Niles High School prepares to cease in-person instruction for three weeks

Published 3:31 pm Tuesday, November 17, 2020

NILES — Niles Community Schools Superintendent Dan Applegate feels more ready for this round of remote learning than he did in the spring.

Applegate has been meeting with area superintendents, the Berrien County Health Department and continuing to learn more about what the school system can do to not just slow a learning slide during remote learning, but actively help students progress in their education.

After Sunday evening’s address from Gov. Gretchen Whitmer and the Michigan Department of Health and Human Services, which included a pause for students in grades nine through 12th to continue their studies remotely, Applegate said the governor’s information matched the district’s.

“The governor came out and said the rate of transmissions is low in schools, and it’s showing up in community spread,” Applegate said. “It was everything we were already talking about. It was reaffirming.”
Applegate said at Niles High School, there had been COVID-19 positive cases impacting the students, mostly by way of quarantine and isolation periods after a family member tested positive. The staff and students were experiencing a higher rate of being out of the school building in recent weeks, due to those exposures. The biggest issue Applegate saw was keeping staffing levels up, and ensuring students who had to quarantine were able to continue learning.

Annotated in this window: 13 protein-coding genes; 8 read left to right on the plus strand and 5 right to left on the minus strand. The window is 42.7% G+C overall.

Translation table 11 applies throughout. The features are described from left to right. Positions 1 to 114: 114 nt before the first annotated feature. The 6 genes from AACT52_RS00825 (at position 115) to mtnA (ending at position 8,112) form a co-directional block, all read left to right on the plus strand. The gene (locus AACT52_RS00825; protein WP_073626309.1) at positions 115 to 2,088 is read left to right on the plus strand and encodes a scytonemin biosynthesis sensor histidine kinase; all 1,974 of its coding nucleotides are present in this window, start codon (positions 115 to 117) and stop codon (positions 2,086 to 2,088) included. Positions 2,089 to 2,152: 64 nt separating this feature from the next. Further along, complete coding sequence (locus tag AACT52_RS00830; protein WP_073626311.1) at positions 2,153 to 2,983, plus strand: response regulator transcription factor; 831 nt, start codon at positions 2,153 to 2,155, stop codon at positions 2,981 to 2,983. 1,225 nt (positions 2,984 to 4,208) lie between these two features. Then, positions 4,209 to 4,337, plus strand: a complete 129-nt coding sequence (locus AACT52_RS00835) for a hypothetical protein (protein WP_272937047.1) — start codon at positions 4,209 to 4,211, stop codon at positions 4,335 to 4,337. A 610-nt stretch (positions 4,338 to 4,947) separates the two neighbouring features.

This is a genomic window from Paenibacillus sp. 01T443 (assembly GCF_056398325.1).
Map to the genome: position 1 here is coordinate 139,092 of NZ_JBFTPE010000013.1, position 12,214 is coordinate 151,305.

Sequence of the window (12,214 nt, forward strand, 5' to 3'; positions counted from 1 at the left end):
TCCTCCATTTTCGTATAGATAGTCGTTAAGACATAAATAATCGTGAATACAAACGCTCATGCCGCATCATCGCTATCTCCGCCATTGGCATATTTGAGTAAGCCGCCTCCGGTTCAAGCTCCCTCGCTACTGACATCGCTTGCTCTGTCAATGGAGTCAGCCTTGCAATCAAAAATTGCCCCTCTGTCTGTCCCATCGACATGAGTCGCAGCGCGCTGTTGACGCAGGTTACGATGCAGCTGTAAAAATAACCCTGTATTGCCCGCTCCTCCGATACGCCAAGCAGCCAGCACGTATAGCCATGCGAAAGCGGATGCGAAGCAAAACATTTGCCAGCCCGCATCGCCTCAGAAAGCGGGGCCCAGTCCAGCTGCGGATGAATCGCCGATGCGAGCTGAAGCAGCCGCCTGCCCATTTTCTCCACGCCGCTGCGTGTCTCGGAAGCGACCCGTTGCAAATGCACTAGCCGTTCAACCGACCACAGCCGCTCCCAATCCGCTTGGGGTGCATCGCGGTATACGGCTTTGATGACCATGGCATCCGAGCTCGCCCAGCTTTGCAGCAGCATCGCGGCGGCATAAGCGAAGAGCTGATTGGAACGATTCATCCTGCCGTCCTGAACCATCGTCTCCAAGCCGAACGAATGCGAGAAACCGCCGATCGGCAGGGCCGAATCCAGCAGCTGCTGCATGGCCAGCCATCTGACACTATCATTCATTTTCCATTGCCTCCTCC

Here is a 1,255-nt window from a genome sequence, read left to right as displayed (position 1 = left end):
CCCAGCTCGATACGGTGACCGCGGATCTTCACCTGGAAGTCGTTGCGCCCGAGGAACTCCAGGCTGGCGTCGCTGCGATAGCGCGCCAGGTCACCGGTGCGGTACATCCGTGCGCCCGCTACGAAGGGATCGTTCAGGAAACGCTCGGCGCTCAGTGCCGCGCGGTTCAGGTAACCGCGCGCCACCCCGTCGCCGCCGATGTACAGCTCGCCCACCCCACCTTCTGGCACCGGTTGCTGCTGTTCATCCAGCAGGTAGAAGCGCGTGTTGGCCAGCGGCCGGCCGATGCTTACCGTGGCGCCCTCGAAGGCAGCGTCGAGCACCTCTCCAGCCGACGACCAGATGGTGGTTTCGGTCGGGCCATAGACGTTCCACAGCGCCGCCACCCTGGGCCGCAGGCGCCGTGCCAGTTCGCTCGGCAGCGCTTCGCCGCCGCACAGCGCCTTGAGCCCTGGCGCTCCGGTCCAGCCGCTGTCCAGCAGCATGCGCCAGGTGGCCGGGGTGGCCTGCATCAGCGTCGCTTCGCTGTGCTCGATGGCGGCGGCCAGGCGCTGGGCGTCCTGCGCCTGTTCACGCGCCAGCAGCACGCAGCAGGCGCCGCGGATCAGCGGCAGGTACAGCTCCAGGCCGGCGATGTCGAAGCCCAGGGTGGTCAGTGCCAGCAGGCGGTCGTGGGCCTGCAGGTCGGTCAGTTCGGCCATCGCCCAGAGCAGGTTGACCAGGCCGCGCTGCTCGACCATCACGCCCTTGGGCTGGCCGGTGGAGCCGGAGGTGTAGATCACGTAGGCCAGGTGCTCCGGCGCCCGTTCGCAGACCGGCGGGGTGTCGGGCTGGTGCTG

“Some other area schools had to close due to not having enough staff,” Applegate said. “Staffing was a big concern.”

With that in mind, Applegate said the administration and educators had already begun a conversation around what going remote to help lessen the spread and alleviate staffing pressures could look like.

“We had already started to move down that line of thinking. We were ready,” he said. “We had already been thinking about it and putting plans together, and already taken feedback during parent-teacher conferences [about challenges with remote learning].”

Unlike in the spring, Applegate feels more confident on the remote learning options students and educators will be utilizing through the next three weeks.

“Back in June, we had already started thinking about what different [remote learning] plans look like,” Applegate said. “We tried to come up with as many different scenarios as we could among the administrative teams. I have a group of superintendents I meet with who make plans, and we try to poke holes in each others’ plans to test them.”

As remote learning begins for the Niles High School students on Wednesday, Applegate said the school system will continue to monitor, debrief and meet to continue to improve the remote learning system. Applegate said the school system and board’s primary focus is in-person instruction for as long, and as safely as they can provide. In the meantime, they will continue improving their remote learning to keep step.

“We will continue to always get better for the benefits of the kids,” Applegate said.